A concept project using audio impressions from last.fm radioplays to generate meaningful visualizations of song performance across different listener groups.
Many promotional and advertising programs for musicians provide great opportunities for concepting and developing new metrics and visualizations that are based on insights from aggregations of community data. In alignment with the goals of music advertising applications, it is especially interesting to leverage aggregations of unbiased audio impressions, and use this “attention data” to quickly understand how certain songs may perform in front of specific target audiences. Access to these kinds of analytics will help artists concentrate their time and money in the right places when promoting their music.
Last.fm provides an interesting, if limited, service for generating and tracking audio impressions. Repurposing their existing profiling metrics, Last.fm’s new Powerplay campaigns allows artists to buy “airtime” ($25 for 100 impressions) on last.fm radio stations of other artists and get limited statistical feedback on the performance of their music in front of unbiased listeners. Similar to Pandora, these radio stations play this artist in line with related artists on an ongoing rotation.
Listeners of a last.fm radio station can perform one or more four trackable activities per song. Each provide insight into a song’s performance:
• They “play the entire track”, or
• they the “skip track” before it finishes.
• They tag that they “love” this track (and wish to hear this song more often), or
• they “ban” this track permanently from their listening rotation
The goal of Powerplay campaigns is simple: how will songs be liked by audiences with certain expectations of the music they are going to listen to? How well does my song fit with this family of music?
While this data has potential to be insightful, unfortunately, last.fm does a poor job of visualizing an artist’s performance across various types of listeners.
The goal of this research is to use Powerplay stats to produce new metrics and visualisatins that make this data more meaningful. Using music from my band BASECAMP, I began by running ten Powerplay campaigns (two songs against five artists: Iron and Wine, Elliott Smith, U2, Jeff Buckley and Yo La Tengo). The matrix of our Powerplay campaigns looks like this:
Related Artists: Iron and Wine | Elliott Smith | U2 | Jeff Buckley | Yo La Tengo
Songs: “Bright Bright Red and Orange”, “Fairplay”
Our hunch was that both of these artists shared some affinity with each of these songs. To learn more about this affinity, each of these two songs (rows) was set to be played 100 times on the radio station for each of these artists. To date, some of these campaigns have not ended, but I have collected a good amount of activity data on full plays, skips, “loves” and “hates” each campaign received. This raw data is essentially where last.fm stops providing feedback. The goal of this research project was to arrange this data in ways that could make it more meaningful.
Metrics and Visualizations
I then arranged our data (to date) using two custom metrics:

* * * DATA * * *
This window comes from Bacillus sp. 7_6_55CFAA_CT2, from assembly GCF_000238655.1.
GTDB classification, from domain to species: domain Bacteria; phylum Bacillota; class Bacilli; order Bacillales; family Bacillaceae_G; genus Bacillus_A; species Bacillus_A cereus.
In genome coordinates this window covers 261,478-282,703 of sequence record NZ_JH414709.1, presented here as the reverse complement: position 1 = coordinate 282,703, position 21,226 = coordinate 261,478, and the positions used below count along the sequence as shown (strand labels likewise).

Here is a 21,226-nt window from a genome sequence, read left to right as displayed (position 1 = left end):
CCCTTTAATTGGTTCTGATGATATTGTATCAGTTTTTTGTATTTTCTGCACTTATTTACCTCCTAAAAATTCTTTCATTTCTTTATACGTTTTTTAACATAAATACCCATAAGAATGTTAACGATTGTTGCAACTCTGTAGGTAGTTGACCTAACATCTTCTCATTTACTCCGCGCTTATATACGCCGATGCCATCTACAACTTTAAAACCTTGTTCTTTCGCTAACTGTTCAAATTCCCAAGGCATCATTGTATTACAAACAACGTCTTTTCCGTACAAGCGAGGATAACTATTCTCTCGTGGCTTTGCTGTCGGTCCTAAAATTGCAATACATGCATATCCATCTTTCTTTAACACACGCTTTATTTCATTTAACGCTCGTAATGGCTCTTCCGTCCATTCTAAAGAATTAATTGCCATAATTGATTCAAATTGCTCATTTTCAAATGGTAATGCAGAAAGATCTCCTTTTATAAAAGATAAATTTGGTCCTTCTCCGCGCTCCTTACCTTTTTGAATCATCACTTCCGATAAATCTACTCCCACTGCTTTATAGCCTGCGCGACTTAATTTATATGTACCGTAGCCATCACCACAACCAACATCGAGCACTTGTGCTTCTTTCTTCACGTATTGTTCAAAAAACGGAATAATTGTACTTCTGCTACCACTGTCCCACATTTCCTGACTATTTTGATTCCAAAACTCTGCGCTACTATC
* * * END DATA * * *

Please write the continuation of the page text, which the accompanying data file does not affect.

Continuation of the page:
1) Play Rate: By dividing the number of “full plays” by the number of overall plays, you get a percentage value that shows how well each song did. Play rates on my campaigns ranged from 83% to 99%. These play rates can then be plotted on a stacked line chart to provide insight into the performance of each song in different contexts.
2: Quality Score: Next I focused on the ratio of “loves” to “bans”. For each campaign, I subtracted bans from loves, and I was able to establish a quality score: a ratio of the number of “loves” to the number of “bans For example, one of our songs, “Fairplay”, received 5 “loves” and 3 “bans”, when played in front of Jeff Buckley fans, resulting in a quality score of 2. The other song, “Bright Bright Red and Orange”, received 4 “loves” and 3 “bans”, receiving a quality score of 1 in front of the same group. These metrics become even more meaningful when visualized.
It’s logical to expect that certain songs will evoke stronger pos/neg reactions in a fanbase. For example, what’s interesting (thanks Jim) in the charts shown above, is the apparent disparity between “full plays” and “quality scores” for the campaign promoting “Fairplay” to the U2 radio station. While “full plays” shows the general tolerance of a song, “quality score” shows how many people “love” the song enough to keep it in their rotation. To me, this makes “loves” the most valuable metric, because it’s the best indication of how many listeners will not just like my song, but like it enough to save it (and maybe buy it!)
The goal of this project was to think about better ways to visualize the attention data collected from last.fm audio impressions. As some next steps, I would like see how a number of songs in an artist’s catalog might perform across a larger number of last.fm genres. Attention data is a valuable metric to any band who doesn’t have time or money to lose on promoting the wrong songs to the wrong markets. It’s our job to help musicians to understand this data in meaningful ways, to enable them to become more savvy and intelligent about how and where their music might best fit into the market.